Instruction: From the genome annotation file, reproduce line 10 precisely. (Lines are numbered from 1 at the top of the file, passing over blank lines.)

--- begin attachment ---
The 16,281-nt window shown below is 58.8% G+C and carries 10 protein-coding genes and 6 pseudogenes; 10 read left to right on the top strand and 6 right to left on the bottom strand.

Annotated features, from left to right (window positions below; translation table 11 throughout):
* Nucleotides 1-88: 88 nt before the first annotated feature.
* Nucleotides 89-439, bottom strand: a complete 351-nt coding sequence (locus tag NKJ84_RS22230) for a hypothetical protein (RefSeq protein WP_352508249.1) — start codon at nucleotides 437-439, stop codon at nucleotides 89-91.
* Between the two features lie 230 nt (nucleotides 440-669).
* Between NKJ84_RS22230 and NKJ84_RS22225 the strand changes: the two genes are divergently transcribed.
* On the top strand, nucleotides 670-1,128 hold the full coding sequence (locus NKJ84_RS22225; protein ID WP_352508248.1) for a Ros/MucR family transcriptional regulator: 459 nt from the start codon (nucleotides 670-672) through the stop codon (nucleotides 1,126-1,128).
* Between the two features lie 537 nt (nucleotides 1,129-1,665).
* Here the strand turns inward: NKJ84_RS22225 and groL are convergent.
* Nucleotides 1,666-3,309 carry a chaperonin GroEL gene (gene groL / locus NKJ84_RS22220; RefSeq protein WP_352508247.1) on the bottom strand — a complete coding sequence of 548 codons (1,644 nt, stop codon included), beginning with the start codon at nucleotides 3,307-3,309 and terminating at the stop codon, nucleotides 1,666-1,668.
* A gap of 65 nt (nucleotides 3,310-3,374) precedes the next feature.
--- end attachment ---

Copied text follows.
* Nucleotides 1,666-3,309 carry a chaperonin GroEL gene (gene groL / locus NKJ84_RS22220; RefSeq protein WP_352508247.1) on the bottom strand — a complete coding sequence of 548 codons (1,644 nt, stop codon included), beginning with the start codon at nucleotides 3,307-3,309 and terminating at the stop codon, nucleotides 1,666-1,668.